You may also want to set an accounting date. This will be used when generating the transactions so that they can be dated to a specific date. This will require that your system is capable of finding out what the system thought a product’s count was on any given date.
The account date field will let you do counts and then backdate them if the approval and going live process takes longer than a day.
You can also add more information that you want to track but these are the core fields you want to populate.
WAREHOUSE DATE PRODUCT QUANTITY ACCOUNTING.DATE STOCK.TAKER ENTERED.BY
Once you have the file created, the next step is to create the data entry routine.
The data entry routine will be a straightforward process. We simply need a way to update each of the fields in the table that we created.
This is also where we can add various checks. For example we can add a check to make sure the product is valid and check if the warehouse is a real warehouse, a work in progress warehouse or a customer warehouse.
This routine should let create a new entry in the PHYSICAL-FILE or update an existing entry. We use the term batch to reference the id of the PHYSICAL-FILE. The id is a sequence number that increments as you add entries, in other words a regular numeric primary key.
The entry routine should let you enter multiple batches, this way you can have multiple entries in the PHYSICAL-FILE that will get consolidated into one larger transaction. This is an additive process. If there 2 products in 2 batches, then the quantities will be added together.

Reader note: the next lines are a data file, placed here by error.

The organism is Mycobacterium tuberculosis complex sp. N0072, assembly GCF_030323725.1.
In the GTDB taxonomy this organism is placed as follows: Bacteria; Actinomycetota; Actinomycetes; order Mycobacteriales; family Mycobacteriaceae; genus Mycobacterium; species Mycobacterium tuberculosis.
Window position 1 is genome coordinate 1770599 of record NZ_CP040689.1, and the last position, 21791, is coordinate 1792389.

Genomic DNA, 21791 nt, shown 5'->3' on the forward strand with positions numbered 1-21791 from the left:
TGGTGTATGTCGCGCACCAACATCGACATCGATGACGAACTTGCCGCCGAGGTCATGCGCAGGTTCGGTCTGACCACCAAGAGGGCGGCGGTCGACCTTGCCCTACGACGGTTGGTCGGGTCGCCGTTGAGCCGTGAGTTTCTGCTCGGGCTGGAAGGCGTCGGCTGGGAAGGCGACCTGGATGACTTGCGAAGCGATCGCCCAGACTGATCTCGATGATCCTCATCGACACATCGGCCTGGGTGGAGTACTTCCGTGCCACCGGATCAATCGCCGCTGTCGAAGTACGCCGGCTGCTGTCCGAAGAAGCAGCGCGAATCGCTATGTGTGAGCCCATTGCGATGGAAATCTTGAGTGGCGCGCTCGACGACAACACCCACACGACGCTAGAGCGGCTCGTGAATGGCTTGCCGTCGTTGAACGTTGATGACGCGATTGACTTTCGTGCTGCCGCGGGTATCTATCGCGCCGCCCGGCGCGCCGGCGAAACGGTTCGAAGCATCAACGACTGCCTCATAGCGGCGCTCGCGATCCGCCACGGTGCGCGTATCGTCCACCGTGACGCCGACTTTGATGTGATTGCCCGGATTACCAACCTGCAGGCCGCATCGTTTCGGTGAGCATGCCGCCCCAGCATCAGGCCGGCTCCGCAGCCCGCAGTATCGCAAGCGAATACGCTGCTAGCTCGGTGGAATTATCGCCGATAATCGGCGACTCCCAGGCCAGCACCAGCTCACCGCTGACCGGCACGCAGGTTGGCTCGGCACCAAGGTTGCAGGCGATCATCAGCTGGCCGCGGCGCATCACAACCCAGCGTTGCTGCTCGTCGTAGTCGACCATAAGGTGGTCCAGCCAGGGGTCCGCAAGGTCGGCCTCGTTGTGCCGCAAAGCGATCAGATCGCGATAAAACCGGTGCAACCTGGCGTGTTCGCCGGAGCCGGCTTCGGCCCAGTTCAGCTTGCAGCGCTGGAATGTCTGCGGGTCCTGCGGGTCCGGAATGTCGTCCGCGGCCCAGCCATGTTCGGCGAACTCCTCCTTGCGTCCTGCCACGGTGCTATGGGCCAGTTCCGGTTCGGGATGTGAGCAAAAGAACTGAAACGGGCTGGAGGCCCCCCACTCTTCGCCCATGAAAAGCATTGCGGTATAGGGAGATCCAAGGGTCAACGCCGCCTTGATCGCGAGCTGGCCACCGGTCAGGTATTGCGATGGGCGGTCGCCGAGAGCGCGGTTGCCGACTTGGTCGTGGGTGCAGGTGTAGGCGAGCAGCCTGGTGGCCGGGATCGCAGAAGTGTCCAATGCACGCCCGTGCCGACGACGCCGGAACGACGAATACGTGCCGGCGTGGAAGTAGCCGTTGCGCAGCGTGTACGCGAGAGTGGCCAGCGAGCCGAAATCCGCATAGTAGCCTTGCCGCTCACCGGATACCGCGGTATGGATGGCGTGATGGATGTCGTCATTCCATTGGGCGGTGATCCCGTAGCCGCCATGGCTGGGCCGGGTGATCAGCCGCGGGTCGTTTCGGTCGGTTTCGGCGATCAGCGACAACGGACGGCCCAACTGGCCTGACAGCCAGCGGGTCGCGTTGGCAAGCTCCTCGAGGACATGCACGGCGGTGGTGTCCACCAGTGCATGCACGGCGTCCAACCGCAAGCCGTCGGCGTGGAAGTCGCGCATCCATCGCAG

This lets you have multiple people do the entry of the counts into the system without clobbering each other.
Once the data entry screen is done, the next step is write a routine to report on the entries.
This is going to be a listing of the information in the PHYSICAL-FILE entry. Here we can show the data in whatever is most helpful. The most important information that will be on the report are the products, the counted quantities and the quantities in the system. A grand total would also be helpful to do a sanity check.
Batch: 1 - 2 Product... Description..... Counted.... On Hand.... Batch.... ABC 3" x 5" Board 15.00 12.00 1 XYZ 10' Plank 23.00 52.00 2 Total: 38.00 64.00
The core idea of the report is that you can quickly scan it to see what the differences look like and if everything looks reasonable. Once this has been confirmed, we can now generate transactions that will bring the system numbers in sync with what was counted.